The Government intends to launch a new ‘fit note’ next April. Replacing the current ‘sick note’ the new form will support employers to respond more flexibly to sickness absence and take a more positive role in the health of their workforce.
How the new fit note can help employers tackle sickness absence better and improve productivity
The data surrounding sickness absence paints a clear picture. Sickness absence and worklessness due to ill-health costs the British economy an estimated Ã‚Â£100 billion each year. A large proportion of this cost – the CBI estimates Ã‚Â£13 billion – is borne directly by business themselves.
In addition to this economic cost there are wider consequences for individuals and for society from sickness absence and long-term sickness absence, in particular. Surveys carried out by the Department for Work and Pensions suggest that annually around half of all individuals claiming health-related benefits will have been in work before making a claim. Once on benefit individuals are at more risk of falling into poverty or experiencing social exclusion, which impacts not only the individual affected but also their families and the communities where they live.
It is therefore in everyone’s interest – government, employers and individuals – to reduce sickness absence. Indeed, evidence shows that, in general, work is good for health and can aid the recovery process. Importantly, action to tackle sickness absence need not be expensive; it is estimated that with only basic workplace and healthcare support more than 90% of people with common health conditions can be supported to work.
The medical statement or ‘sicknote’ provides the foundations to the sickness absence system and is crucial in providing information about whether or when an individual with a health condition should work. However, the government believes that the current certification system promotes an overly simplistic approach to sickness absence.
The present medical statement makes fitness for work an absolute issue – either an individual is absolutely fit to work, or they absolutely are not. In doing so, the sick note masks the reality that many people with health conditions could, with the help of their employer, be supported to undertake productive work. As a result, many employers feel confused and frustrated by the current system and would like to do more to help their employees.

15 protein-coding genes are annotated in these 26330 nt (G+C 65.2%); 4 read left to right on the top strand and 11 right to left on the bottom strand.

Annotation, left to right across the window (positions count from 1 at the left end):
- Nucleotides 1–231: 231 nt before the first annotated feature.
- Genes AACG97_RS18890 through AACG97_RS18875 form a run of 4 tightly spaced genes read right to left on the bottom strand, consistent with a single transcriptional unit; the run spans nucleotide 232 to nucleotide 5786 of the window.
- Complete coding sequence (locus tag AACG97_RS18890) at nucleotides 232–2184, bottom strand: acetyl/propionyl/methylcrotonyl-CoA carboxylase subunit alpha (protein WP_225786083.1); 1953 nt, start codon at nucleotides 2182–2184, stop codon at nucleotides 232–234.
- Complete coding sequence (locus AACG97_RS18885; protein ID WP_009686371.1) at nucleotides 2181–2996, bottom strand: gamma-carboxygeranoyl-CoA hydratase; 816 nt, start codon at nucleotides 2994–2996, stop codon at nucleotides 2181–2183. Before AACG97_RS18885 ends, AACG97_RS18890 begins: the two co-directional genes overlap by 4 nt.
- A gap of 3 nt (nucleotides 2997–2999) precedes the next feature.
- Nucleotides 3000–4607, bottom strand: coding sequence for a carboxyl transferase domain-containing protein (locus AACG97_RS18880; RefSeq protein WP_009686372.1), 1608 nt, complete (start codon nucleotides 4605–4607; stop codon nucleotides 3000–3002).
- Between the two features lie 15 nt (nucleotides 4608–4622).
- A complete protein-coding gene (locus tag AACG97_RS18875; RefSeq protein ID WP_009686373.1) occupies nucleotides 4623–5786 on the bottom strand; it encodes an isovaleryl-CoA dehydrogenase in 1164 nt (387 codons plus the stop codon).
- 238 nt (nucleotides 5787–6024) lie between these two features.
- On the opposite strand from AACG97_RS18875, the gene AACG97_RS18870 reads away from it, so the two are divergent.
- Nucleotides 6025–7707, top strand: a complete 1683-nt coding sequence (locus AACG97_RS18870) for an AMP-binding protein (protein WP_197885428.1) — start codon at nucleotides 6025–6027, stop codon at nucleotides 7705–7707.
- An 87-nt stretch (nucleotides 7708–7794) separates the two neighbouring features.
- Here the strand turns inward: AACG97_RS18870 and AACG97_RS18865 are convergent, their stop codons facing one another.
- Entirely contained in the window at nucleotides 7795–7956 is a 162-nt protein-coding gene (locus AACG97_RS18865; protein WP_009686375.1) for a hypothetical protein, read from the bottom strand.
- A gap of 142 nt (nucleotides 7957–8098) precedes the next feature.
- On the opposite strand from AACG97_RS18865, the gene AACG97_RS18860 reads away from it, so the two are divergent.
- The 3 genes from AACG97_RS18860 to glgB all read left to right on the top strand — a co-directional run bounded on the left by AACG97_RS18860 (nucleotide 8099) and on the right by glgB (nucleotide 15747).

In a bid to change this, the Government is revising the system and creating a new fit note which will provide much better information to help individuals and their employers to understand better what work they could do with some basic support.
The new form, which was developed after a pilot study involving nearly 600 GPs and a wide-ranging public consultation, will allow doctors to offer simple, practical advice about basic workplace adjustments that could help an individual make an earlier return to work (for example through temporarily reducing their hours or modifying the work that they undertake). Employers will then be able to use this information as a starting point for a discussion with an employee about how or whether an early return to modified work is possible. In doing so it is hoped that more individuals can be supported to return to appropriate work more quickly, reducing the risk of long-term absence and job loss for them and costs of sickness absence for the employer.
Whilst the doctor’s recommendations are not binding, getting employees back to work early makes good business sense and can result in savings from a reduction in sick pay and other costs of sickness absence such as turnover costs, re-training costs and poor staff morale. Alternatively where work is not appropriate for an individual, doctors will, as now, be able to clearly state that this is the case.
To ensure employers are in a position to make the most of the fit note the Government is working with stakeholders such as the Confederation of British Industry, the Federation of Small Businesses and the Chartered Institute of Personnel Development to provide clear and comprehensive guidance for employers, line managers and HR professionals.
Work is also underway to support GPs through the change to ensure that the advice that they provide to their patients is useful for them and their employers. Guidance will be available in the new year to ensure that organisations have the opportunity to prepare for the changes.
In challenging economic times the new fit note represents an opportunity for employers to tackle sickness absence better and improve productivity. Good managers already understand the importance of good sickness absence management and practice. The fit note will make it easier for them to do this as well as encouraging others to improve their practice. And whilst there is no obligation for employers to act on the GP’s recommendations, taking a more proactive role in their employees’ sickness absences will not only benefit staff morale and the health of their workforce, it will ultimately help the long-term health of their business as well.
Dr James Bolton, Deputy Chief Medical Adviser for the Department for Work and Pensions is speaking at the Absence Management Forum 2009 on Thursday 28th January 2010 in London.
To register for the bsence Management Forum 2009 please visit www.symposium-events.com